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The Haunting of Hill House Review: Gold-Standard TV Horror

Starring – Michiel Huisman, Carla Gugino and Elizabeth Reaser
Director – Mike Flanagan
Genre – Horror / Thriller
Streaming Platform – Netflix 

Introduction: Why do we watch horror movies? Do we want to test the range of our emotional content? Do we want to vicariously face our fears through the safety net of a screen? For many of us, Horror films are a small shot of adrenaline that courses through our veins. We are willing to endure the terror to experience the relief we get at the end of it. In that way, this is not my first and nor will it be my last rodeo. From 'The Exorcist' to 'American Horror Stories', I’ve had my fair share of horror flicks. So, it is with much certainty and great pleasure that I say that “The Haunting of Hill House (2018)” on Netflix, is one of the best television horror series in recent times and it is not to be missed. Based on a novel of the same name, The Haunting of Hill House revolves around a broken family that comes together to confront the disturbing and horrific memories of their old place and the events that drove them from it. 

Rationalization: Directed by Mike Flanagan, this modern reimagining of the novel is a firecracker. Stirring and atmospheric, we are treated to an intense observation of the family to fully understand the effects of grief and trauma. The pace of the series is intentionally slow, but it is measured for perfection. Weaving between past and present, Flanagan allows us to fully understand the seven Crain family members and the trauma they experienced by overlapping several timelines together. We understand how certain events have affected the Crain Family individually even after many years and why it is so important to come back to the old House to confront their fears. Family, Tragedy, Grief, Mental Health are some of the themes that the series has explored in such exultant fashion.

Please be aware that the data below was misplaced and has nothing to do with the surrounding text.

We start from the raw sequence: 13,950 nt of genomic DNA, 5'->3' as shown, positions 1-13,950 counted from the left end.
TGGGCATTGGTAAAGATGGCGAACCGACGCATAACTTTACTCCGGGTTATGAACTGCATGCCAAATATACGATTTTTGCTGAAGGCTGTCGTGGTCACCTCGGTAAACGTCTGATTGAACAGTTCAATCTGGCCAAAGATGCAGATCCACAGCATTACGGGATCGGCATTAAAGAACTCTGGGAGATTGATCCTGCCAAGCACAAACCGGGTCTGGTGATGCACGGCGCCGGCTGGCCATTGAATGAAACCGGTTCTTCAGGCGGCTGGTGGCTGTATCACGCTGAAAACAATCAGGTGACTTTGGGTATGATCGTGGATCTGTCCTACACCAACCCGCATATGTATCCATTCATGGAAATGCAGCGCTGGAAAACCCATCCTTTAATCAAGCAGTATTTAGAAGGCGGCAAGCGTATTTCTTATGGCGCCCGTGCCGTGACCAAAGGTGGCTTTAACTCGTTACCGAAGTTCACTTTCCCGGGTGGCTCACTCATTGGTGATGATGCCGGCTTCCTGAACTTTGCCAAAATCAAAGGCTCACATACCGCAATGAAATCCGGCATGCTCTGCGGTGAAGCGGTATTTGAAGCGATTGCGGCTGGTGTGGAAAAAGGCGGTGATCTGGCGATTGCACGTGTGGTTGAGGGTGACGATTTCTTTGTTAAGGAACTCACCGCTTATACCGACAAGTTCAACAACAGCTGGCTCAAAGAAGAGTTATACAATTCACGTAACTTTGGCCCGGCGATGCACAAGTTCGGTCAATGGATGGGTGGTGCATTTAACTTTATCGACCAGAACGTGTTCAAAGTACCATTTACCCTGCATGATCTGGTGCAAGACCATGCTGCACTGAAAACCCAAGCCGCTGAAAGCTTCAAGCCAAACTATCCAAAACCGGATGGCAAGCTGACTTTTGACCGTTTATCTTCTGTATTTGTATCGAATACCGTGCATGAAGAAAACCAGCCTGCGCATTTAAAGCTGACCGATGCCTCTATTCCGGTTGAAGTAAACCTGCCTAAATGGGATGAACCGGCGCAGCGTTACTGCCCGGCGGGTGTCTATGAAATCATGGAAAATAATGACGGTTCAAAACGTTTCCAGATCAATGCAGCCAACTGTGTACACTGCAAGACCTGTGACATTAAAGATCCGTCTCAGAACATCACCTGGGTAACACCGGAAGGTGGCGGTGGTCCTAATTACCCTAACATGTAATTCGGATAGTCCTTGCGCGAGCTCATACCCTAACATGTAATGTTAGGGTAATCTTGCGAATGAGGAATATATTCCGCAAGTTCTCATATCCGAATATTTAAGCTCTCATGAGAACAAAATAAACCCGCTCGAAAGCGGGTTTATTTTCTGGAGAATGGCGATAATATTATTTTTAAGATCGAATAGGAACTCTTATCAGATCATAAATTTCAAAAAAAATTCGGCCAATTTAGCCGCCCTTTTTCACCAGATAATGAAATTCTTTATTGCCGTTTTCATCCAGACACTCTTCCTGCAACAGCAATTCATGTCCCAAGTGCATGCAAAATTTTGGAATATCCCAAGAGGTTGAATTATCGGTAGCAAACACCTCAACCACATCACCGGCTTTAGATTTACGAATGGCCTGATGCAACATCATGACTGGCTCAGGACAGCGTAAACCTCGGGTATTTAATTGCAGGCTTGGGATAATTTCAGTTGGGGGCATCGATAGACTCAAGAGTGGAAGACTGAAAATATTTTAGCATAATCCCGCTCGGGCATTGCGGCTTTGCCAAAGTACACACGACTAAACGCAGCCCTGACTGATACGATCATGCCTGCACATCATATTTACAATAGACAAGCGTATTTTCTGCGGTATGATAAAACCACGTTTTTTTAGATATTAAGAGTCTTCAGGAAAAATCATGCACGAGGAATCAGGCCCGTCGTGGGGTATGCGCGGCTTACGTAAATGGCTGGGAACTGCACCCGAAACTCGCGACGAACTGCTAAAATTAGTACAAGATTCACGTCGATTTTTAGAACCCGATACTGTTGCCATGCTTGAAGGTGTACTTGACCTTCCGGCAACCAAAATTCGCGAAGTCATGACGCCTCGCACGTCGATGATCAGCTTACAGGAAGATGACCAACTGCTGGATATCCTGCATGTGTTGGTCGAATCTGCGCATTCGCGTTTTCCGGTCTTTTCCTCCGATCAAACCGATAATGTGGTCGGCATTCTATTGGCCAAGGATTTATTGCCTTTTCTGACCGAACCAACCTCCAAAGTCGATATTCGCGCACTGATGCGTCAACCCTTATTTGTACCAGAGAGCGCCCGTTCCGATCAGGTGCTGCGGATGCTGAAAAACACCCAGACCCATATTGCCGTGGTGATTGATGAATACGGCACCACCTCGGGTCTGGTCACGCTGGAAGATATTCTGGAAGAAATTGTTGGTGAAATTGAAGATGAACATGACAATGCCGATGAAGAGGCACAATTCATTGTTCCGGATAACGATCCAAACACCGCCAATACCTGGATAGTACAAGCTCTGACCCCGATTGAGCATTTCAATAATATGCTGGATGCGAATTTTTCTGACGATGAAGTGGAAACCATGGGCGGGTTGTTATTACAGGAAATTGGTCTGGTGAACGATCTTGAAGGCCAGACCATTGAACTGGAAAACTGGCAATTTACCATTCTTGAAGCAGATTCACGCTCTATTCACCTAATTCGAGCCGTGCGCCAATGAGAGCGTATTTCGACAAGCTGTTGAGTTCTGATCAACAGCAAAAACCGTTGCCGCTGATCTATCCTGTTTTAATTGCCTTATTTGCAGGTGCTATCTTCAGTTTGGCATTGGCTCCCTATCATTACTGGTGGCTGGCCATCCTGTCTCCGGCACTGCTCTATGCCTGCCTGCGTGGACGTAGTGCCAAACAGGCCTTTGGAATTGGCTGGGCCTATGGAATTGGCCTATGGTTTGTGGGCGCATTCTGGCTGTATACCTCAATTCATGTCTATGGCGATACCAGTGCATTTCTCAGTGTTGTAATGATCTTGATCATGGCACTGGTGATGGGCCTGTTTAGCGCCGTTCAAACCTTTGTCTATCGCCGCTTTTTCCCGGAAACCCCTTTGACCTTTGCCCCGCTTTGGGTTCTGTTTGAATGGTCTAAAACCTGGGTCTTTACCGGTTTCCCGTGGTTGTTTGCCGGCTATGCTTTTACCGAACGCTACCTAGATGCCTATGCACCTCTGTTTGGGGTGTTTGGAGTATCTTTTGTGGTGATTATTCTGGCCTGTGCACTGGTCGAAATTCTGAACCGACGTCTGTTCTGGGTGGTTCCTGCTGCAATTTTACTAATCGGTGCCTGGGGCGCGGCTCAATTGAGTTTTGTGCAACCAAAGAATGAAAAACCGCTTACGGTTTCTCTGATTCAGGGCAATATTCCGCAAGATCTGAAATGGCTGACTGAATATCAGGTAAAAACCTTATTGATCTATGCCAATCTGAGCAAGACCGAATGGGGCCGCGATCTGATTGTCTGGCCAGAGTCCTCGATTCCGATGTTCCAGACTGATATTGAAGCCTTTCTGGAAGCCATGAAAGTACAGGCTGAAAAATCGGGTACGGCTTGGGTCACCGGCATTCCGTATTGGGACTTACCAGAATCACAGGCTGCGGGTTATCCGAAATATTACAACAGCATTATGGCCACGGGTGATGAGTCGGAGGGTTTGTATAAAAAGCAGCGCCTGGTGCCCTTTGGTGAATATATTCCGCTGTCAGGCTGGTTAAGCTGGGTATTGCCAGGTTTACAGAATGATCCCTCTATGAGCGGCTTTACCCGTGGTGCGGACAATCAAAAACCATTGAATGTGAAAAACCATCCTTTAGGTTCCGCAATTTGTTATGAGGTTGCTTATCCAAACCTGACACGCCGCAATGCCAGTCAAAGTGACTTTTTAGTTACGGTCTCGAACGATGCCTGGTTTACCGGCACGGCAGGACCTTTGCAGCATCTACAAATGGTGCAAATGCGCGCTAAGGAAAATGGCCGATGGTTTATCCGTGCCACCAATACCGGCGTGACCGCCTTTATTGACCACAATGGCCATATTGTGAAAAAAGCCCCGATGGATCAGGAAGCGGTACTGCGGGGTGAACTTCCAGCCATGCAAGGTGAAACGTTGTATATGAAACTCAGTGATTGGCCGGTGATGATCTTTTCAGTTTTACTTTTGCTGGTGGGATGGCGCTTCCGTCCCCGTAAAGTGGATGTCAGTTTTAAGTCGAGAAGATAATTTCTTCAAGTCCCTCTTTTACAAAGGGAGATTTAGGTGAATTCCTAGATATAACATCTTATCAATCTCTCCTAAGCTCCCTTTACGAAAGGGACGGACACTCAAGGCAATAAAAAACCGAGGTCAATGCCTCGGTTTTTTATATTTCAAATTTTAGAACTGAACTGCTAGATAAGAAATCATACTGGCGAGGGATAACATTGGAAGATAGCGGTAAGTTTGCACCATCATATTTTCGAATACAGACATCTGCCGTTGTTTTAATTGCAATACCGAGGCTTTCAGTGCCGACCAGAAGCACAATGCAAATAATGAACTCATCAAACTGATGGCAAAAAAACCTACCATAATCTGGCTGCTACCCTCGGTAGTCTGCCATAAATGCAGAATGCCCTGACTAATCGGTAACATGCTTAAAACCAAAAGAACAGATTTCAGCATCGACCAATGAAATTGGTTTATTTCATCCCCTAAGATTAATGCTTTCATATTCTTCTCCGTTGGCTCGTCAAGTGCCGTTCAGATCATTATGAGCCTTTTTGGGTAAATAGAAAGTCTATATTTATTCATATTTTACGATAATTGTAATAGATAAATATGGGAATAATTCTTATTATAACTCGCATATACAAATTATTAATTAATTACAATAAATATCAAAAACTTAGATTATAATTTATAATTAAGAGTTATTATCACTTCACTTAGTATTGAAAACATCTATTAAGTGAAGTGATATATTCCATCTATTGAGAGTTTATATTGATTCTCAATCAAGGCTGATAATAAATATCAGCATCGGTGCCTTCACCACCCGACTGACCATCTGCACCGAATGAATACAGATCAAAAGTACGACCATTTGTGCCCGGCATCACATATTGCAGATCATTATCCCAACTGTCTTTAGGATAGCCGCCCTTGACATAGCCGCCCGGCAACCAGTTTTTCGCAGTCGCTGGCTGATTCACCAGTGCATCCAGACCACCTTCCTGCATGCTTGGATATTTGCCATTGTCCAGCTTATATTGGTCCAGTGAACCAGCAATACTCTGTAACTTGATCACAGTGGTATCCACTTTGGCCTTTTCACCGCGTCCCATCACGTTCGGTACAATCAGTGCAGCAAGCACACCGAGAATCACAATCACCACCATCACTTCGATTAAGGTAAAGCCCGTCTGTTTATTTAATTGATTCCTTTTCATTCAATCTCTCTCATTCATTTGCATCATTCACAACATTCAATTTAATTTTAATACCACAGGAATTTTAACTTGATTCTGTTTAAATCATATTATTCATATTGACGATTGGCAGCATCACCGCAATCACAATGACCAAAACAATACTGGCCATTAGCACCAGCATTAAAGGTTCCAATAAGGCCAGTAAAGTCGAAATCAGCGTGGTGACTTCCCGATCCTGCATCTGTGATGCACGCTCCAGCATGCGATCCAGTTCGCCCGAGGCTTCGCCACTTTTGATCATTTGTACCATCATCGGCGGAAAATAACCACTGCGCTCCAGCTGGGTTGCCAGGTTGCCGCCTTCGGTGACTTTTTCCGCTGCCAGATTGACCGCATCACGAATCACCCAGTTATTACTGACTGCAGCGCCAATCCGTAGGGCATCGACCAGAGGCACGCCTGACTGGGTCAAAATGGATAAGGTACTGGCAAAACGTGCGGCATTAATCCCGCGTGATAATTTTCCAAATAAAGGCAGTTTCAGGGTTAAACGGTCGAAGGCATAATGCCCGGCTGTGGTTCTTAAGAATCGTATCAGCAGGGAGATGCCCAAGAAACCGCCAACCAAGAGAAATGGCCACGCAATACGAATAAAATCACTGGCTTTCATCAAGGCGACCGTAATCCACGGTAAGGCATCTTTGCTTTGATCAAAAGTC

Beneath the horrors and the ghosts that the series promise, there is an actual story of an estranged family that hasn’t spoken to one another in years and are struggling with their own personal addictions and depressions. They are on the verge of succumbing to a fate that has plagued their family in the past and they must come together as one to oppose this. The narrative of this character-driven plot blurs the line between the supernatural and the psychosomatical. The House itself is evil and when you follow the crumb trails that lead you to its neat climax, you’ll be kicking yourself for not seeing the blatant clues that the director has been throwing in your face the whole time.

However, while there are supernatural beings providing the haunting, Grief is the ‘ghost’ that the director has dressed up for this series and that is where the actual scares really are. It is important for me as the viewer to be able to relate to the frights that the film or the television series offer, and Haunting of Hill House is just that. The Hill House exists as a metaphor for the destructive capacity of mental illness and it has taught me that No Ghosts is as scary as the ones that plague your mind. The series is well-acted and complex in its narration and has utilized great wide shots to create some of the best suspense scenes ever. The constant manipulation of the dark background space as well as lights and shadows show us how important camera work is to film making.

Conclusion: The Haunting of Hill House is realistic and it’s slow-building format has approached the complexities of making an effective horror story impeccably. Nerve-Racking, Hair-Raising and Thought-Provoking, The Haunting of Hill House is Gold-Standard Television Horror.

-A Just Stream Editorial by Siddharthen R (@cheeeekyponnama)
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